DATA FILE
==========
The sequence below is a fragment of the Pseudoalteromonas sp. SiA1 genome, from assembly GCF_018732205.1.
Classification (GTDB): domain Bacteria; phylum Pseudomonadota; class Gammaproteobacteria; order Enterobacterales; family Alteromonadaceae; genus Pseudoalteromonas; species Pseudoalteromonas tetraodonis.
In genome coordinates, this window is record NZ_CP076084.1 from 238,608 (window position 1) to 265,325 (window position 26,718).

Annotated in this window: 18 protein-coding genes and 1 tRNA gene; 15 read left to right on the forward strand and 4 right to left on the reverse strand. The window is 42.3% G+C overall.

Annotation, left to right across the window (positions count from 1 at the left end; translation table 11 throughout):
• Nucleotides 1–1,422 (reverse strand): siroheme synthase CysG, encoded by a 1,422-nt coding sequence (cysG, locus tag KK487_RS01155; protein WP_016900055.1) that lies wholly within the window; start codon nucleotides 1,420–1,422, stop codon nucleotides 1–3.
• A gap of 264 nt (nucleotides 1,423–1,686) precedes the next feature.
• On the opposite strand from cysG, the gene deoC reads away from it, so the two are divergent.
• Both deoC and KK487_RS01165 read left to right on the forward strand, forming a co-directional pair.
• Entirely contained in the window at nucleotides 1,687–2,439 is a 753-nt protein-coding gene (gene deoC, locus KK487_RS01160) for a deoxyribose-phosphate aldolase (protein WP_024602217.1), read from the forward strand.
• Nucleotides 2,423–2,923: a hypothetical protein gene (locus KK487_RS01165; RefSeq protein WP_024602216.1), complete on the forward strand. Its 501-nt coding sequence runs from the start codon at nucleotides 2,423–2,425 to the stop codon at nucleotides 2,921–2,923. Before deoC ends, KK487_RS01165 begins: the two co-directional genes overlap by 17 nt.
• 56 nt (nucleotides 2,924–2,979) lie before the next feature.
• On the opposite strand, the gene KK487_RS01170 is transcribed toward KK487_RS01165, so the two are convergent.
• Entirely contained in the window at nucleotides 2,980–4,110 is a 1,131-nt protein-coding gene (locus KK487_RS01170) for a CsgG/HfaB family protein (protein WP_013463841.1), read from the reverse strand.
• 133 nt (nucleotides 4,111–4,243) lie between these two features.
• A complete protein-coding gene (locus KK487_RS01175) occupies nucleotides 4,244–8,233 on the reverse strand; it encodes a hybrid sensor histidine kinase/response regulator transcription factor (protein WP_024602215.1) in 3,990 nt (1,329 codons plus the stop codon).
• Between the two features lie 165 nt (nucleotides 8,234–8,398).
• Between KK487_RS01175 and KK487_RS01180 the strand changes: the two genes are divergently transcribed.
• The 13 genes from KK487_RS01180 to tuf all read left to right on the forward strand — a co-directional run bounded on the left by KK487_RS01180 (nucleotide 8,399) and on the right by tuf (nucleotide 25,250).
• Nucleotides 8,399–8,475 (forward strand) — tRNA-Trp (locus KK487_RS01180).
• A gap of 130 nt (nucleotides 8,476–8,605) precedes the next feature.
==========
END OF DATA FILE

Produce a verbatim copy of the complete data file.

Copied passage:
The sequence below is a fragment of the Pseudoalteromonas sp. SiA1 genome, from assembly GCF_018732205.1.
Classification (GTDB): domain Bacteria; phylum Pseudomonadota; class Gammaproteobacteria; order Enterobacterales; family Alteromonadaceae; genus Pseudoalteromonas; species Pseudoalteromonas tetraodonis.
In genome coordinates, this window is record NZ_CP076084.1 from 238,608 (window position 1) to 265,325 (window position 26,718).

Annotated in this window: 18 protein-coding genes and 1 tRNA gene; 15 read left to right on the forward strand and 4 right to left on the reverse strand. The window is 42.3% G+C overall.

Annotation, left to right across the window (positions count from 1 at the left end; translation table 11 throughout):
• Nucleotides 1–1,422 (reverse strand): siroheme synthase CysG, encoded by a 1,422-nt coding sequence (cysG, locus tag KK487_RS01155; protein WP_016900055.1) that lies wholly within the window; start codon nucleotides 1,420–1,422, stop codon nucleotides 1–3.
• A gap of 264 nt (nucleotides 1,423–1,686) precedes the next feature.
• On the opposite strand from cysG, the gene deoC reads away from it, so the two are divergent.
• Both deoC and KK487_RS01165 read left to right on the forward strand, forming a co-directional pair.
• Entirely contained in the window at nucleotides 1,687–2,439 is a 753-nt protein-coding gene (gene deoC, locus KK487_RS01160) for a deoxyribose-phosphate aldolase (protein WP_024602217.1), read from the forward strand.
• Nucleotides 2,423–2,923: a hypothetical protein gene (locus KK487_RS01165; RefSeq protein WP_024602216.1), complete on the forward strand. Its 501-nt coding sequence runs from the start codon at nucleotides 2,423–2,425 to the stop codon at nucleotides 2,921–2,923. Before deoC ends, KK487_RS01165 begins: the two co-directional genes overlap by 17 nt.
• 56 nt (nucleotides 2,924–2,979) lie before the next feature.
• On the opposite strand, the gene KK487_RS01170 is transcribed toward KK487_RS01165, so the two are convergent.
• Entirely contained in the window at nucleotides 2,980–4,110 is a 1,131-nt protein-coding gene (locus KK487_RS01170) for a CsgG/HfaB family protein (protein WP_013463841.1), read from the reverse strand.
• 133 nt (nucleotides 4,111–4,243) lie between these two features.
• A complete protein-coding gene (locus KK487_RS01175) occupies nucleotides 4,244–8,233 on the reverse strand; it encodes a hybrid sensor histidine kinase/response regulator transcription factor (protein WP_024602215.1) in 3,990 nt (1,329 codons plus the stop codon).
• Between the two features lie 165 nt (nucleotides 8,234–8,398).
• Between KK487_RS01175 and KK487_RS01180 the strand changes: the two genes are divergently transcribed.
• The 13 genes from KK487_RS01180 to tuf all read left to right on the forward strand — a co-directional run bounded on the left by KK487_RS01180 (nucleotide 8,399) and on the right by tuf (nucleotide 25,250).
• Nucleotides 8,399–8,475 (forward strand) — tRNA-Trp (locus KK487_RS01180).
• A gap of 130 nt (nucleotides 8,476–8,605) precedes the next feature.